Whilst many of the benefits of a good nightâ€™s sleep are obvious and quite straight forward there is one huge boon that many people do not associate with slumber. Sleep is primarily known for helping individuals achieve alertness and improving their cerebral workings yet it also provides benefits such as helping stave off illness and, surprisingly, maintaining or even losing weight.
One of the most recent pieces of academic research that looked into the correlation between sleep and weight was conducted and published by the British Medical Journey. The longitudinal study took 244 child participants and measured both the amount of sleep they had and their Body Mass Index (BMI). The aim of the study was to see if here was any link between the two and the findings seemed to suggest that there were indeed. One finding highlighted that children aged between three and seven who slept less than the recommended eleven hours per night were much more likely to be overweight than those who managed to do so. Additionally for every hour on top of the suggested eleven a child was able to gain decreased their chances of being overweight by nearly two thirds. A similar study from the Warwick Medical School found that thirty months old who did not sleep the suggested amount were 45% more likely to be obese at the age of seven than those who managed to gain the appropriate slumber.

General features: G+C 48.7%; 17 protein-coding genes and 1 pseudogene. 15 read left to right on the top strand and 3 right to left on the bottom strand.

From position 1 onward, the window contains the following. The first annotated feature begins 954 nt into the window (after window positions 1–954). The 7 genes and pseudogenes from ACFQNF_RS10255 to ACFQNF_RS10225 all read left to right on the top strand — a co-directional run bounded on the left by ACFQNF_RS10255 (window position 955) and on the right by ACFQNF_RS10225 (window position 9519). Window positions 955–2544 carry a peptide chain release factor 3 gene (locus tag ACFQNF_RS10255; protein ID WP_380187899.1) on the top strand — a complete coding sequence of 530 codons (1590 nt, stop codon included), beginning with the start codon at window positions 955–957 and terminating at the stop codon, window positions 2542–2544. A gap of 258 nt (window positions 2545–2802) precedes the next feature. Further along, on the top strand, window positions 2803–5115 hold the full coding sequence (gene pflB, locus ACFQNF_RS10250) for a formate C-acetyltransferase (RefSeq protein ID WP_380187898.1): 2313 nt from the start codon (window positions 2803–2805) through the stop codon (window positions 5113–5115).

Sleepâ€™s affect on weight loss hormones
As the human body sleeps it releases a number of hormones. All of these hormones have different jobs aimed at restoring, fixing and managing the body. There are those, such as Melatonin, which have the goal of fixing broken cells and thus reducing the risk of cancer. Similarly there are hormones, primarily Leptin and Grehlin, which are used to help a body understand the amount of sustenance it needs and helping it regulate its dietary requirements. As these are released during slumber, if too little sleep is gained then the hormones will be released in insufficient quantities. This can result in the human body having a superficial appetite as the hormones which are used to suppress this have not been released to the appropriate degree. 8 hours sleep per night is the recommended amount to stave off these effects.
The correlation between sleep and exercise
One of the many benefits of sleep is the improvement it can deliver to exercise standards. Even better is the fact that this is a circular relationship. A study published in Sleep: Journal of Sleep Research & Sleep Medicine in 1997 found that individuals who engaged in exercise were able to improve all subjective levels of sleep quality whilst staving off the effects of depression. The circular part of this correlation comes from the fact that individuals who are able to gain an optimum amounts of sleep, helped by exercise, are able to undertake greater levels of exercise due to the increased energy levels that come with a good nightâ€™s slumber. This, in conjunction with hormones such as Leptin and Grehlin, helps an individual lose weight as many calories whilst be burnt by this additional exercise.
About the author
Kieron Casey is a BA (Hons) Journalism graduate who blogs regularly on a number of topics including health, fitness and baby bedding.